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J Child Neurol. 2007 Jul;22(7):848-54.

Long-term neuromotor speech deficits in survivors of childhood posterior fossa tumors: effects of tumor type, radiation, age at diagnosis, and survival years.

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Department of Pediatrics, University of Toronto, Ontario, Canada.


The cerebellum is important for the coordination of fluent speech. The authors studied how childhood cerebellar tumors affect long-term neuromotor speech outcomes, including the relation between outcome and tumor type, radiation, age at diagnosis, and survival years. Videotaped speech samples of child and adult long-term survivors of childhood cerebellar astrocytoma (nonradiated) and medulloblastoma (radiated) tumors and healthy controls were analyzed by 2 speech pathologists for ataxic dysarthria, dysfluency, and speech rate. Ataxia varied with tumor type/radiation. Medulloblastoma survivors had significantly more ataxic dysarthric features than either survivors of astrocytomas or controls, who did not differ from each other. Dysfluency varied with a history of a posterior fossa tumor. Medulloblastoma and astrocytoma survivors were each significantly more dysfluent than controls but did not differ from each other. Speech rate varied with age and tumor type. Adult controls were significantly faster than child controls, although adult tumor survivors were comparable to their child counterparts. Adult controls had significantly faster speech rates than adult survivors of medulloblastoma tumors. Ataxic dysarthric speech characteristics are more frequent in radiated survivors of medulloblastoma tumors than nonradiated survivors of astrocytoma tumors. Dysfluent and slow speech occur in cerebellar tumor survivors, regardless of tumor type and radiation history. Cerebellar tumors in childhood limit speech rate in adulthood.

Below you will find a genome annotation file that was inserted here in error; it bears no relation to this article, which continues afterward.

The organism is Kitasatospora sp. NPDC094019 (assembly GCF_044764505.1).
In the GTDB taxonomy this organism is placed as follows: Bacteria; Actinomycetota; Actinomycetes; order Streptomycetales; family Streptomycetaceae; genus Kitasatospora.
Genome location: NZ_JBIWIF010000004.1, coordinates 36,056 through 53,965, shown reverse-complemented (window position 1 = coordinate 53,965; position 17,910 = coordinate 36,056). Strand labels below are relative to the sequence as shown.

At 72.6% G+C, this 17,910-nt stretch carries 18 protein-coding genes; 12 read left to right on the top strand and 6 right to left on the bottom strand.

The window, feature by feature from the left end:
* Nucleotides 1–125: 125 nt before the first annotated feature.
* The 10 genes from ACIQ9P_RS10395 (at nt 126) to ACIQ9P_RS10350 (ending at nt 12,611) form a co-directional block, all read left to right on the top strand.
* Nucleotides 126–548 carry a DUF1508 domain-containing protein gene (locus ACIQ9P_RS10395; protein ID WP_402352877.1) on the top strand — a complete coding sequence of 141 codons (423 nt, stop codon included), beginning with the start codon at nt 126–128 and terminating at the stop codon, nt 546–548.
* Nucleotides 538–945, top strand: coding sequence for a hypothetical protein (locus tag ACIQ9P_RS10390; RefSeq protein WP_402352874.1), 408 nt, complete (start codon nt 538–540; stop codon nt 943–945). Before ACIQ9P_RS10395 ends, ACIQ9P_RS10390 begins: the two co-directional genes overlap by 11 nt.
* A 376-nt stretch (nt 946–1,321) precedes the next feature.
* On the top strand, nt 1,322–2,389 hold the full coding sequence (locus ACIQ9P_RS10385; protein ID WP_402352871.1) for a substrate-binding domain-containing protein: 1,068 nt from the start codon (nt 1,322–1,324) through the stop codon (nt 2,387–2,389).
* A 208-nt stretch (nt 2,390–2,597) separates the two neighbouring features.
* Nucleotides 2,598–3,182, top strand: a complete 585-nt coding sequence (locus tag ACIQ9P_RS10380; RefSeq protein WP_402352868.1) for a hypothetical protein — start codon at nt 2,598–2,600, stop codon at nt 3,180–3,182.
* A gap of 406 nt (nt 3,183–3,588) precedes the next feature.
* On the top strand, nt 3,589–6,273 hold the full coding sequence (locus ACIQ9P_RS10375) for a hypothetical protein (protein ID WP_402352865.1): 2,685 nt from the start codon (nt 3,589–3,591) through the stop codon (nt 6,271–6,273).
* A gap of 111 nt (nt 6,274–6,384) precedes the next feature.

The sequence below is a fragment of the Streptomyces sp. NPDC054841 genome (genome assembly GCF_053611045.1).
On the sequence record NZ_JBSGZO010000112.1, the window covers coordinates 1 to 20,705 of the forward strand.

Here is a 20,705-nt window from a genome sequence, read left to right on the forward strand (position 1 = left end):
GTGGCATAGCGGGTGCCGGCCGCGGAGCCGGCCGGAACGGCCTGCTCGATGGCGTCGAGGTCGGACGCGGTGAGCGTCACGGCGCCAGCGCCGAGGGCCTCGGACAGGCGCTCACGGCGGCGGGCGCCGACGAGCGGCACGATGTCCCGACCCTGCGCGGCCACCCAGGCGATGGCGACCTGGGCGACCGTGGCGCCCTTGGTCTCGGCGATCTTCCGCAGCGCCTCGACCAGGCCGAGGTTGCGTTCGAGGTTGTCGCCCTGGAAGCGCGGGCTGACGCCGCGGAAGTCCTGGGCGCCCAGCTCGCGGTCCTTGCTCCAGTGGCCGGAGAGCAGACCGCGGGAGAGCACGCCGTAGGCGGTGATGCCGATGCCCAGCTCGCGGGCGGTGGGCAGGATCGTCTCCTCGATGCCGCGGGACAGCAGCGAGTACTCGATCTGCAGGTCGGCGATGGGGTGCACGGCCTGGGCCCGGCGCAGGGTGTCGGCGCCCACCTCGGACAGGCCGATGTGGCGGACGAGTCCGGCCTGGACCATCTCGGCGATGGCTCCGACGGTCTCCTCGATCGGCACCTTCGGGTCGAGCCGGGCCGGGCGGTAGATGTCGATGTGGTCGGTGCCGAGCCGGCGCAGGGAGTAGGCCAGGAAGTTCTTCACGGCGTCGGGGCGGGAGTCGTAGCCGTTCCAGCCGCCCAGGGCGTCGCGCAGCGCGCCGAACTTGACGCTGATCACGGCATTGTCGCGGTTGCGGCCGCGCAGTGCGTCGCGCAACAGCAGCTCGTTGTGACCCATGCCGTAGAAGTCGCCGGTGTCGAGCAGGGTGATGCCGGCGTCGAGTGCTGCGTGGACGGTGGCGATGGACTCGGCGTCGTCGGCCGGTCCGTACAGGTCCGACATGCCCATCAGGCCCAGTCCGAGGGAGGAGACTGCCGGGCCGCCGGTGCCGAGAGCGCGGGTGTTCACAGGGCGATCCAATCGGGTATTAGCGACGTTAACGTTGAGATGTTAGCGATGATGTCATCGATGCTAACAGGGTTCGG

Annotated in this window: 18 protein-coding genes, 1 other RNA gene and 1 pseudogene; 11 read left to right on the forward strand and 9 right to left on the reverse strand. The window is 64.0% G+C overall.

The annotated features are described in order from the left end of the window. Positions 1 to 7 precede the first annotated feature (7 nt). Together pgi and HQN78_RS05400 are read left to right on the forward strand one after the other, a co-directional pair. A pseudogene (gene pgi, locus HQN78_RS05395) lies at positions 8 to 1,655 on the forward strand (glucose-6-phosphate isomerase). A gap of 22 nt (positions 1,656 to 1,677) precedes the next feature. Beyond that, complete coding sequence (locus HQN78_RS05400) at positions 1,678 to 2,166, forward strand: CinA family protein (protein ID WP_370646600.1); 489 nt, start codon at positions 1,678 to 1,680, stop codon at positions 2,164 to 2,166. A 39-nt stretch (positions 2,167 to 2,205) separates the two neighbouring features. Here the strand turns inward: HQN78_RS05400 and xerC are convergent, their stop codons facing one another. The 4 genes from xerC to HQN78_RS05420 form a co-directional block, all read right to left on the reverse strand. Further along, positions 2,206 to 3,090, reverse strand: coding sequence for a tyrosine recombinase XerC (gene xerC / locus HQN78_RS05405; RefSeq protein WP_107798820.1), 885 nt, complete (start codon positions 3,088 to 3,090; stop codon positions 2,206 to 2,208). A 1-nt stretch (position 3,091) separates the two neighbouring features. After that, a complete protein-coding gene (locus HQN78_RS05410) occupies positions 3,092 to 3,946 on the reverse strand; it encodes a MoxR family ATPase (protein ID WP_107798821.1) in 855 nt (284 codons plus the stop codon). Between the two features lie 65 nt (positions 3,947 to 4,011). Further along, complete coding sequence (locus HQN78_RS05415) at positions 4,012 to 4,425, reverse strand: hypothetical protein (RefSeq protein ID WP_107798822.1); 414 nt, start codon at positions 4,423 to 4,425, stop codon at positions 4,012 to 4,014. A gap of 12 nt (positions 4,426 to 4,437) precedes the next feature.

[Indexed for MEDLINE]

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